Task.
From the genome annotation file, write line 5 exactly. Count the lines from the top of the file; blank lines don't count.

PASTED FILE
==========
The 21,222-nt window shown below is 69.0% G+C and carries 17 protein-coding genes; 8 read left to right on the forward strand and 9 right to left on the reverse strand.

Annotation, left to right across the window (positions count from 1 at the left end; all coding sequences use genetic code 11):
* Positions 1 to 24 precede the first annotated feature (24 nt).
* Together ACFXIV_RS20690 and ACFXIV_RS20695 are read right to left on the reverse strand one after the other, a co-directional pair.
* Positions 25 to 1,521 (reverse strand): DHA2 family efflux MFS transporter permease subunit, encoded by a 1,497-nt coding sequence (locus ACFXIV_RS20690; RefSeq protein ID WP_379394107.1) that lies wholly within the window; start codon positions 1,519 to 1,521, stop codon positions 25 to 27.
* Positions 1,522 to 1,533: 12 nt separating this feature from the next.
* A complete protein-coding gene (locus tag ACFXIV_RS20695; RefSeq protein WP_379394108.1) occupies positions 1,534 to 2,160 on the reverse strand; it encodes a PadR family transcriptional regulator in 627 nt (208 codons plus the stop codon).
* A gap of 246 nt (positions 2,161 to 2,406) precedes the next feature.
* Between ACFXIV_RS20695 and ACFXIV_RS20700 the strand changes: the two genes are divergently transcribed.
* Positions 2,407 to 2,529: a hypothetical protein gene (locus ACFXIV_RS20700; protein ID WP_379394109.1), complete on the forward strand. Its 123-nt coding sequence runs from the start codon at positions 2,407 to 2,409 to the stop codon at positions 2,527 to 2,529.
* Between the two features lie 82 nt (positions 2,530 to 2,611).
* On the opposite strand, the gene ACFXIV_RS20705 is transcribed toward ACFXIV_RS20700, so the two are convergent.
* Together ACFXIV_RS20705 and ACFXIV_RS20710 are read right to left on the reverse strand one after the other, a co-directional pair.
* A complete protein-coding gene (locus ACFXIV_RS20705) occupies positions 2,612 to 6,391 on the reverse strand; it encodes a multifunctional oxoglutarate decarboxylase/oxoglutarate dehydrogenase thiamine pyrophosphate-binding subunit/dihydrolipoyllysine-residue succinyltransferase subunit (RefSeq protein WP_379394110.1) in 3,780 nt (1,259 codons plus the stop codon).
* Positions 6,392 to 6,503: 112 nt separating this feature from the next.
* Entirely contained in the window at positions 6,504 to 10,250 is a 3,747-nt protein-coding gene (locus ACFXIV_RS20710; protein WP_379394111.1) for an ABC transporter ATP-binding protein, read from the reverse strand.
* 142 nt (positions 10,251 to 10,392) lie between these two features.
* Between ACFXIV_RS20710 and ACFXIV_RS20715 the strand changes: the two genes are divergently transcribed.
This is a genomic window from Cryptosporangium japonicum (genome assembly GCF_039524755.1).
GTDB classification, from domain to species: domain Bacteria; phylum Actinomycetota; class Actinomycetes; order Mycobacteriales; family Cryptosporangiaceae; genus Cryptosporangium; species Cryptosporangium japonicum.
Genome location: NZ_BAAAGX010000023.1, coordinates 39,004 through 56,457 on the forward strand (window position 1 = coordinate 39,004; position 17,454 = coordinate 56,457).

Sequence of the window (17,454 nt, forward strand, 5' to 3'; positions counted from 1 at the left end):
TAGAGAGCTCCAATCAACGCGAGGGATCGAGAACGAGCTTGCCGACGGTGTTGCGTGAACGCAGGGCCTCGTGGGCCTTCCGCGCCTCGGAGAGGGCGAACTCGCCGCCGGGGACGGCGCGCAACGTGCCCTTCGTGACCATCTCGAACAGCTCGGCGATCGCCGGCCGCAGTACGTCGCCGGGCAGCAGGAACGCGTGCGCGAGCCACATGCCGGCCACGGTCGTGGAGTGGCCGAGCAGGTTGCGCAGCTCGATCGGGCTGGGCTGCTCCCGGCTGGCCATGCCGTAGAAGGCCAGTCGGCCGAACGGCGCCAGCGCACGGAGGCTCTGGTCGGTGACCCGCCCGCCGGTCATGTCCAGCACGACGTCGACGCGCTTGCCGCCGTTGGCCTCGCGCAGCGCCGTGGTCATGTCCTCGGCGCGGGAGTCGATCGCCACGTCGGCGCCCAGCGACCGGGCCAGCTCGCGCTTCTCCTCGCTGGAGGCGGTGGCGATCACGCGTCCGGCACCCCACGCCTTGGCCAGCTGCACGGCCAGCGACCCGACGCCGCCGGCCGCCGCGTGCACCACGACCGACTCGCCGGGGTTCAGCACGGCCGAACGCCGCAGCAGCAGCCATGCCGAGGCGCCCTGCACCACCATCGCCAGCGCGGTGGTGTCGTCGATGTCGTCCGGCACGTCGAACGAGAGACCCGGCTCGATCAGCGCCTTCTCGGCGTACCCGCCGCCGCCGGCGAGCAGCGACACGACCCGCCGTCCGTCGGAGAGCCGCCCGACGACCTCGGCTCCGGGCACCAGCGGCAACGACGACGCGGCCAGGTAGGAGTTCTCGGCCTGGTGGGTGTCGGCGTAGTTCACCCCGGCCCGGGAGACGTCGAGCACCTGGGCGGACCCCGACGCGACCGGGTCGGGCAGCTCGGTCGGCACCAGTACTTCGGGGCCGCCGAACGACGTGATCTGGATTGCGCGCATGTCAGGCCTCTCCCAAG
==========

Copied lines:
* Positions 25 to 1,521 (reverse strand): DHA2 family efflux MFS transporter permease subunit, encoded by a 1,497-nt coding sequence (locus ACFXIV_RS20690; RefSeq protein ID WP_379394107.1) that lies wholly within the window; start codon positions 1,519 to 1,521, stop codon positions 25 to 27.